AN ACT RELATING TO FOOD AND DRUGS -- ENSURING ACCESS TO HIGH QUALITY CARE FOR THE TREATMENT OF SUBSTANCE USE DISORDERS
Establishes the medication assisted treatment (MAT) program which uses medications, in combination with counseling and behavioral therapies, to create a comprehensive approach to the treatment of substance use disorders.
2019-03-21: Introduced, referred to Senate Health and Human Services
2019-03-22: Scheduled for hearing and/or consideration (03/26/2019)
2019-03-26: Committee recommended measure be held for further study
2019-05-23: Scheduled for consideration (05/28/2019)
2019-05-24: Proposed Substitute
2019-05-28: Committee recommended measure be held for further study
2019-05-31: Scheduled for consideration
2019-05-31: Scheduled for consideration (06/04/2019)
2019-06-03: Committee postponed at request of sponsor (06/04/2019)
2019-06-07: Scheduled for consideration (06/11/2019)
2019-06-10: Proposed Substitute
2019-06-11: Committee recommends passage of Sub A
2019-06-11: Placed on Senate Calendar
2019-06-11: Placed on Senate Calendar (06/13/2019)
2019-06-13: Senate passed Sub A
2019-06-14: Referred to House H.E.W.
Changes since original draft
2019 – S 0680
S T A T E O F R H O D E I S L A N D
IN GENERAL ASSEMBLY
JANUARY SESSION, A.D. 2019
A N A C T
RELATING TO FOOD AND DRUGS – ENSURING ACCESS TO HIGH QUALITY CARE
FOR THE TREATMENT OF SUBSTANCE USE DISORDERS
Introduced By: Senators Miller, Lynch Prata, McCaffrey, Goodwin, and Satchell
Date Introduced: March 21, 2019
Referred To: Senate Health & Human Services
It is enacted by the General Assembly as follows:
SECTION 1. The general assembly finds and declares that:
(1) The United States and Rhode Island continue to struggle with a nationwide epidemic stemming from opioid-related misuse, overdose and death as well as accidental injury and death from other drugs.
(2) According to the U.S. Substance Abuse and Mental Health Services Administration (SAMHSA), more than two million people in the United States have a substance use disorder related to prescription opioid pain relievers and/or heroin.
(3) According to the U.S. Centers for Disease Control and Prevention (CDC), in 2016, 20,145 Americans died from illicit fentanyl, 15,446 died from heroin, 14,427 died from natural and semi-synthetic opioids, and 3,314 died from methadone-related overdose (for a total of 53,332); a staggering increase from 2015 (fentanyl deaths equaled 9,945; heroin deaths equaled 13,219; prescription deaths equaled 12,726; methadone deaths equaled 3,276; for a total of 39,166 deaths).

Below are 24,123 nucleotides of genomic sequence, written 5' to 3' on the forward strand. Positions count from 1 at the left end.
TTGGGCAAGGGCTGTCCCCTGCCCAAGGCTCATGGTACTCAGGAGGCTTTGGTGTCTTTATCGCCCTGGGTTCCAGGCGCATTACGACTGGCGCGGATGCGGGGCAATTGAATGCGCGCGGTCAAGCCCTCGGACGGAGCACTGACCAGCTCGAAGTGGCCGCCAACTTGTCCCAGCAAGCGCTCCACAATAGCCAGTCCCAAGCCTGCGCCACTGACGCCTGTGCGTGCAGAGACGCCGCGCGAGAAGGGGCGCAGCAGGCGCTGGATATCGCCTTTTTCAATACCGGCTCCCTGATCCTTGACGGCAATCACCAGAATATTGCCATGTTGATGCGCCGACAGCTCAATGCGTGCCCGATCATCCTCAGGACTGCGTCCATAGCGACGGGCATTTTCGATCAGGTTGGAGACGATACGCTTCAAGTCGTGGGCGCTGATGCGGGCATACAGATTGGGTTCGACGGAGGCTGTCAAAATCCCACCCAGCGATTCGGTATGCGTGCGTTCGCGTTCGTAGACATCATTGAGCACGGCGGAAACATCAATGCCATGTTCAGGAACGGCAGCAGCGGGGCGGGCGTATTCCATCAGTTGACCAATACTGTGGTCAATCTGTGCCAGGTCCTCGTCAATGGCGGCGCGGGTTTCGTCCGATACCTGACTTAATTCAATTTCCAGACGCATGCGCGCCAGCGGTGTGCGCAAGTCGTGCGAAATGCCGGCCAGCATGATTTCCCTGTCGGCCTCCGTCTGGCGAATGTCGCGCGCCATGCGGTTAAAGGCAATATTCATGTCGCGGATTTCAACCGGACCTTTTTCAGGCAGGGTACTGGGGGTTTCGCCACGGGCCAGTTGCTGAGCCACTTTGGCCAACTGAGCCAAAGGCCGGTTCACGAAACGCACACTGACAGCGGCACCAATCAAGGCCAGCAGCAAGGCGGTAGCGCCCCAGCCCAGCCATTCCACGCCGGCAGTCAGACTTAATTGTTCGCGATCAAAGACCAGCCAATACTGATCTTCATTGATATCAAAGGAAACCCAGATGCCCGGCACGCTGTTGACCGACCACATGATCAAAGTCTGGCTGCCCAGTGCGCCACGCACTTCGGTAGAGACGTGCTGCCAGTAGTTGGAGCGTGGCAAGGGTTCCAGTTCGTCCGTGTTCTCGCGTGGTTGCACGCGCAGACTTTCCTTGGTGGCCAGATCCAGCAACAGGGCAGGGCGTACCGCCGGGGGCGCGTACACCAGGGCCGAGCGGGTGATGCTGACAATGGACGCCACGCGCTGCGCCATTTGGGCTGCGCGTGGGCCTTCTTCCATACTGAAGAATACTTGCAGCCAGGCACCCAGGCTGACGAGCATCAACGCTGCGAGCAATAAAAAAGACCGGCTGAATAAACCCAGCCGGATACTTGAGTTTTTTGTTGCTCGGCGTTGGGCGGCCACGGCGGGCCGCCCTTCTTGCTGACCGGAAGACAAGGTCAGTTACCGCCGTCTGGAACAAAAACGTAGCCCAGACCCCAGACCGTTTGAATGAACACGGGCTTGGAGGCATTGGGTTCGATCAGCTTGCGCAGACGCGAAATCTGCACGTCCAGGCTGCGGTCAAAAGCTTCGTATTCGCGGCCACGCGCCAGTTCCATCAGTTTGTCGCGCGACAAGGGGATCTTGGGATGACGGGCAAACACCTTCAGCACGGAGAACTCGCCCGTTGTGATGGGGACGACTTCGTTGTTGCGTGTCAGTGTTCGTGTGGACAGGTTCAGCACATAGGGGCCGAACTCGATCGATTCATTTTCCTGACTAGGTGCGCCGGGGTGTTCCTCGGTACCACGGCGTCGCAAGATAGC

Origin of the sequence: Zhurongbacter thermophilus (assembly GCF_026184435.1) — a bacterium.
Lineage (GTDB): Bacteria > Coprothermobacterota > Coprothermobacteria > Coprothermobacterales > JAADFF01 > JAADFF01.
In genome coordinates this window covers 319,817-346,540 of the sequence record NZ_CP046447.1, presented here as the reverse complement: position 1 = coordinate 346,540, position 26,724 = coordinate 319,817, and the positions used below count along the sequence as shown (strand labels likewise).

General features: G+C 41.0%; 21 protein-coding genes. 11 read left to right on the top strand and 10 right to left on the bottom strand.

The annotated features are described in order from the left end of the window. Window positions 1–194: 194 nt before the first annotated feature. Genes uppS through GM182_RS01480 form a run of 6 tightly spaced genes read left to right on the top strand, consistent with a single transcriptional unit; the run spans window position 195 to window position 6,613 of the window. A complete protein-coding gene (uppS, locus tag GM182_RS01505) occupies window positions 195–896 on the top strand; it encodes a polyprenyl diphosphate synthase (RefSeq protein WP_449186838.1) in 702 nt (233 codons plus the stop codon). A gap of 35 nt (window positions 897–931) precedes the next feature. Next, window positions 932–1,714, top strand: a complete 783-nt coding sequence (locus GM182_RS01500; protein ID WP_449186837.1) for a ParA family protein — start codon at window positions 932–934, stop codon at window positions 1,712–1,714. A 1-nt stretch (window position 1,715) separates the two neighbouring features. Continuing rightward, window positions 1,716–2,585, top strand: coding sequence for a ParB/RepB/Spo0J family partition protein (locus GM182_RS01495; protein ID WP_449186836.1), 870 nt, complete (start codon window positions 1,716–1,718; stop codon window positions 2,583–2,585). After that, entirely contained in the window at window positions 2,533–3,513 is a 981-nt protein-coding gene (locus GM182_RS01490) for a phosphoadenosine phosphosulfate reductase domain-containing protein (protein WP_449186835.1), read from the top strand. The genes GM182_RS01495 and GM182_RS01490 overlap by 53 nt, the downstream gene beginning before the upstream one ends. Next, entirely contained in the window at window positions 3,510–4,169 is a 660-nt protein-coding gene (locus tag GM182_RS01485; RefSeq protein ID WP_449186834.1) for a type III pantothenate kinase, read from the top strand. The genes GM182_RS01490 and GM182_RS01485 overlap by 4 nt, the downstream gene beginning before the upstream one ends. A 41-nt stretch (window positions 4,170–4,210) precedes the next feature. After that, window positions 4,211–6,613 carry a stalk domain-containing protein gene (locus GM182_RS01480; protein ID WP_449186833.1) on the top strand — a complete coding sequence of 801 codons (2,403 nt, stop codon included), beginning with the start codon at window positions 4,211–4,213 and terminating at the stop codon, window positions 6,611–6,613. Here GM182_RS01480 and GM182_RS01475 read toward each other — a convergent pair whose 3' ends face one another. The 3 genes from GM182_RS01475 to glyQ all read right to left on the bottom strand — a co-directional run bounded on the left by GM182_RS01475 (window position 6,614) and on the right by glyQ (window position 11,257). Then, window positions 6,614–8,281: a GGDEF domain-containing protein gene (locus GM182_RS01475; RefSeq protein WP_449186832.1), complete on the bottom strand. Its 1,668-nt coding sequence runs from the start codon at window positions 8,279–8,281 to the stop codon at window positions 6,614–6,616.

(4) Despite the millions with a substance use disorder, and the increasing death rate, nearly ninety percent (90%) of Americans who need treatment for addiction are not receiving it, according to SAMHSA data.
(5) Part of this epidemic can be addressed through enhanced efforts to increase treatment and prevention in Rhode Island, including increased access to Medication Assisted Treatment (MAT), which has been proven to further recovery and help prevent relapse, overdose and death.
(6) MAT is the use of medications, commonly in combination with counseling and behavioral therapies, to provide a comprehensive approach to the treatment of substance use disorders. FDA-approved medications used to treat opioid addiction include methadone, buprenorphine (alone or in combination with naloxone) and extended-release injectable naltrexone. Types of behavioral therapies include individual therapy, group counseling, family behavior therapy, motivational incentives and other modalities.
(7) Research shows that when treating substance use disorders, a combination of medication and behavioral therapies along with mental health services is most successful.
(8) According to the Centers for Medicaid and CHIP Services, "there is strong evidence that use of MAT in managing substance use disorders provides substantial cost savings" to states. MAT services also have been shown to help reduce recidivism for those drug courts that offer MAT services.
(9) Many medical societies, including the American Medical Association, the American Society of Addiction Medicine (ASAM), the American Academy of Addiction Psychiatry, and other medical associations have long supported the use of MAT services due to their proven clinical benefits to patients and cost-effectiveness to society. A 2013 ASAM report, however, found considerable restrictions on coverage "by governments, Medicaid, and insurance companies on the use of methadone, buprenorphine, and naltrexone."